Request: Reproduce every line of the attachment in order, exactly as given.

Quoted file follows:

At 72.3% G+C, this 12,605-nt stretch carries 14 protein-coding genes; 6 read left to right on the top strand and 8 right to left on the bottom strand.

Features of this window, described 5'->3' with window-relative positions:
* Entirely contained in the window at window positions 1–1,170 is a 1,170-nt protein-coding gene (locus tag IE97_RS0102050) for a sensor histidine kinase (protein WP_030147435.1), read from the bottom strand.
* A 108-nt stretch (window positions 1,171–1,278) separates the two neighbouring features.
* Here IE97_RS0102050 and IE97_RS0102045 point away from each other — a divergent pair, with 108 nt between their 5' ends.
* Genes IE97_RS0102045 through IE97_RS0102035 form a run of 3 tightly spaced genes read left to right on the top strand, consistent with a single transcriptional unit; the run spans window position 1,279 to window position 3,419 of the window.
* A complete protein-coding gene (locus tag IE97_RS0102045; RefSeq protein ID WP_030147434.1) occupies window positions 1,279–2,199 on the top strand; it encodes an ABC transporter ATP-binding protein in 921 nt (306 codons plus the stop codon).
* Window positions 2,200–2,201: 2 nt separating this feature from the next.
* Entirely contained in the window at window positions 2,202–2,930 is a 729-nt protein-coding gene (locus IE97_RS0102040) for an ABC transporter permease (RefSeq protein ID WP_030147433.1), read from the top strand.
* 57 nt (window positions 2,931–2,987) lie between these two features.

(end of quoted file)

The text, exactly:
At 72.3% G+C, this 12,605-nt stretch carries 14 protein-coding genes; 6 read left to right on the top strand and 8 right to left on the bottom strand.

Features of this window, described 5'->3' with window-relative positions:
* Entirely contained in the window at window positions 1–1,170 is a 1,170-nt protein-coding gene (locus tag IE97_RS0102050) for a sensor histidine kinase (protein WP_030147435.1), read from the bottom strand.
* A 108-nt stretch (window positions 1,171–1,278) separates the two neighbouring features.
* Here IE97_RS0102050 and IE97_RS0102045 point away from each other — a divergent pair, with 108 nt between their 5' ends.
* Genes IE97_RS0102045 through IE97_RS0102035 form a run of 3 tightly spaced genes read left to right on the top strand, consistent with a single transcriptional unit; the run spans window position 1,279 to window position 3,419 of the window.
* A complete protein-coding gene (locus tag IE97_RS0102045; RefSeq protein ID WP_030147434.1) occupies window positions 1,279–2,199 on the top strand; it encodes an ABC transporter ATP-binding protein in 921 nt (306 codons plus the stop codon).
* Window positions 2,200–2,201: 2 nt separating this feature from the next.
* Entirely contained in the window at window positions 2,202–2,930 is a 729-nt protein-coding gene (locus IE97_RS0102040) for an ABC transporter permease (RefSeq protein ID WP_030147433.1), read from the top strand.
* 57 nt (window positions 2,931–2,987) lie between these two features.